49 terms

Language of Medicine Chapter 14 Vocabulary

Acquired Immunity
Production of antibodies and lymphocytes after exposure to an antigen.
Mass of lymphatic tissue in the nasopharynx.
Protein produced by B cell lymphocytes to destroy antigens.
Substance that the body recogines as foreign;evokes an immune response. Most antigens are proteins or proteins fragments found on the surface of bacteria, viruses, or organ transplant tissue cells.
Axillary Nodes
Lymph nodes in the armpit (underarm).
B cell (B lymphocyte)
Lymphocyte that originates in the bone marrow and transforms into a plasma cell to secrete antibodies. The B refers to the bursa of Fabricius, an organ in birds in which B cell differentiation and growth were first noted to occur.
Cervical nodes
Lymph nodes in the neck region.
Complement system
Proteins in the blood that help antibodies and T cells kill their target.
Proteins that aid and regulate the immune response. Examples are interferons and interleukins.
Cytotoxic T cell
T lymphocyte that directly kills foreign cells (CD8+ cell or T8 cell)
Dendritic cell
Specialized macrophage that disgests foreign cells and helps B and T cells to mark antigens for destruction.
Helper T cell
Lymphocyte that aids B cells and cytotoxic T cells in recognizing antigens and stimulating antibody production;also called CD4+ cell or T4 cell.
Body's ability to resist foreign organisms and toxins. This includes natural immunity and acquired immunity.
Antibodies (gramma globulins) such as IgA, IgE, IgM, and IgD that are secreted by plasma cells in response to the presence of an antigen.
Use of immune cells, antibodies, or vaccines to treat or prevent disease.
Inguinal nodes
Lymph nodes in the grion region.
Proteins (cytokines) secreted by T cells to aid and regulate the immune response.
Proteins (cytokines) that stimulate the growth of B and T lymphocytes.
Interstitial fluid
Fluid in the spaces between cells. This fluid becomes lymph when it enters lymph capillaries.
Thin watery fluid found within lymphatic vessels and collected from tissues throughtout the body. Latin lympha means clear spring water.
Lymph capillaries
Tiniest lymphatic vessels.
Lymphoid organs
Lymph nodes, spleen, and thymus gland.
Lymph node
A collection of stationary solid lyphatic tissue along lymph vessels.
Lyph vessel
Carrier of lymph throughout the body; lymphatic vessels empty lymph into veins in the upper part of the chest.
Large phagocyte found in lymph nodes and other tissue of the body.
Mediastinal nodes
Lymph nodes in the area between the lungs in the thoracic (chest) cavity.
Monoclonal antibody
Antibody produced in a laboratory to attack antigens and to destroy cells. It is useful in immunotherapy.
Natural immunity
Protection that an individual inherits to fight infection.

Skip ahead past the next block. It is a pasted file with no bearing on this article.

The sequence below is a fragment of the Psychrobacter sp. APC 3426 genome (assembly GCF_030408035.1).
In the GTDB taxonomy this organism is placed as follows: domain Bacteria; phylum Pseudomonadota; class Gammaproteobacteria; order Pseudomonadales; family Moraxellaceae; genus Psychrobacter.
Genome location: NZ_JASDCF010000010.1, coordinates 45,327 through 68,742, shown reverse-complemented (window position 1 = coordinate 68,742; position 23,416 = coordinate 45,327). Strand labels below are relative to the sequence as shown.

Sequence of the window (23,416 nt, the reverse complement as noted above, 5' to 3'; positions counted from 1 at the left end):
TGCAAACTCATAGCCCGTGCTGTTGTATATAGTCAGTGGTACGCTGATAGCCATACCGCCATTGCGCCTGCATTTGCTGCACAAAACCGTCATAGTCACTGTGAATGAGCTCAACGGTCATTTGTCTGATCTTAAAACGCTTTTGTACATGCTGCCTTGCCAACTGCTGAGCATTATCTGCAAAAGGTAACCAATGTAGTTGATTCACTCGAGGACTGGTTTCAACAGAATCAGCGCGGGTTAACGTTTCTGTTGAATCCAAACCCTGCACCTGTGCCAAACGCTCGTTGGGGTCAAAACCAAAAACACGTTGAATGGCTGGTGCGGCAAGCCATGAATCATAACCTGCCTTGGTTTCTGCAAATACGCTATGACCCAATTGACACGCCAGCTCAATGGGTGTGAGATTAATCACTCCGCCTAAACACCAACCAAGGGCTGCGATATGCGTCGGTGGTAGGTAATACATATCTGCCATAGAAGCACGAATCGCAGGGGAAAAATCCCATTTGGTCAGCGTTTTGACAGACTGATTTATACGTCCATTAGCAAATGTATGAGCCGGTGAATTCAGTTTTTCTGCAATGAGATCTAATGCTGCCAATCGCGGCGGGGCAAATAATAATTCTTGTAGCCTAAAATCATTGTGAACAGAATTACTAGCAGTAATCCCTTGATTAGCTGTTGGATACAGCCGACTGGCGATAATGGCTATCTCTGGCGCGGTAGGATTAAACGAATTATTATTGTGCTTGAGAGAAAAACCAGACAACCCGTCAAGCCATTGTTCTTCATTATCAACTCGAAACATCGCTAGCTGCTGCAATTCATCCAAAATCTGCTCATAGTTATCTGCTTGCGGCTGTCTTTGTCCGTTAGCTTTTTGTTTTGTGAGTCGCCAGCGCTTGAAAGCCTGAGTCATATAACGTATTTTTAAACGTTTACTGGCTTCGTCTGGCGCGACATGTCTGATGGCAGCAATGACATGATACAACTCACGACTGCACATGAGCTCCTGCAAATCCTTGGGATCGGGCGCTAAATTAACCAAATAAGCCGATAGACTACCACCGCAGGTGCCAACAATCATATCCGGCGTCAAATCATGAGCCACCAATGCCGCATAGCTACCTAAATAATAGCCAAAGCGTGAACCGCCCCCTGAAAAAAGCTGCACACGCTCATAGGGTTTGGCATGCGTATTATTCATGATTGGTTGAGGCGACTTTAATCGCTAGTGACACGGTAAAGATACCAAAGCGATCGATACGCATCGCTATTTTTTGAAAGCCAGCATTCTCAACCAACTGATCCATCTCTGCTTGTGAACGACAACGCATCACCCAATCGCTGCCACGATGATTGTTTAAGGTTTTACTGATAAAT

Plasma cell
Lymphocyte that produces and secretes antibodies. It originates from B lymphocytes.
Right lymphatic duct
Large lymphatic vessel in the chest that receives lymph from the upper right part of the body.
Organ near the stomach that produces, stores, and elimates blood cells.
Suppressor T cell
Lymphocyte that inhibits the activity of B and T lymphocytes. Also called a Teg (regulatory T cell).
T cell (T lymphocyte)
Lymphocyte that originates in the bone marrow but matures in the thymus gland; it acts directly on antigens to destroy them or produce chemicals (cytokines) such as interferons and interleukins that are toxic to antigens.
The ability of T lymphocytes to recognize and accept the body's own antigens as self or friendly. Once tolerance is established, the immune system will not react against the body.
Thoracic duct
Large lymphatic vessels in the chest that receives lymph from below the diaphragm and from the left side of the body above the diaphragm; it empties the lymph into veins in the upper chest.
Thymus gland
Organ in the mediastinum that conditions T lymphocytes to react to foreign cells and aids in the immune response.
Mass of lymphatic tissue in the back of the oropharynx.
Poison; a protein produced by certain bacteria, animals, or plants.
Exposure of an individual to a foreign protein (antigen) that provokes an immune response. The response will destroy any cell that processes the antigen on its surface and will protect against infection. The term comes from the Latin vacca, cow- the first inoculations were given with organisms that caused the disease cowpox to produced immunity to smallpox.
Weakened or killed microorganisms, toxins, or other proteins given to induced immunity to infection or disease.
immun/o protection
autoimmune disease Examples are rheumatoid arthritis and lupus erythematosus.
lymph/o lymph
lymphopoiesis lymphedema
Interstitial fluid collects within the spaces between cells as a result of obstruction of lymphatic vessels and nodes.
lymphaden/o lymph node (gland)
splen/o spleen
Note that the combing form for spleen contains only one e.
asplenia-the condition may be congenital or result from surgical removal.
hypersplenism-a syndrome marked by splenomegaly and often associated with blood cell destruction, anemia, leukopenia, and thrombocytopenia.
thym/o thymus gland
tox/o poison
ana- again, anew
The suffix-phylaxis means protection. This is an exaggerated or unusual hypersensitivity to previously encountered foreign proteins or other antigens. Vasodilation and a decrease in blood pressure can be life-threatening.
inter between
interstitial fluid
The suffix-stitial means pertaining to standin or positioned.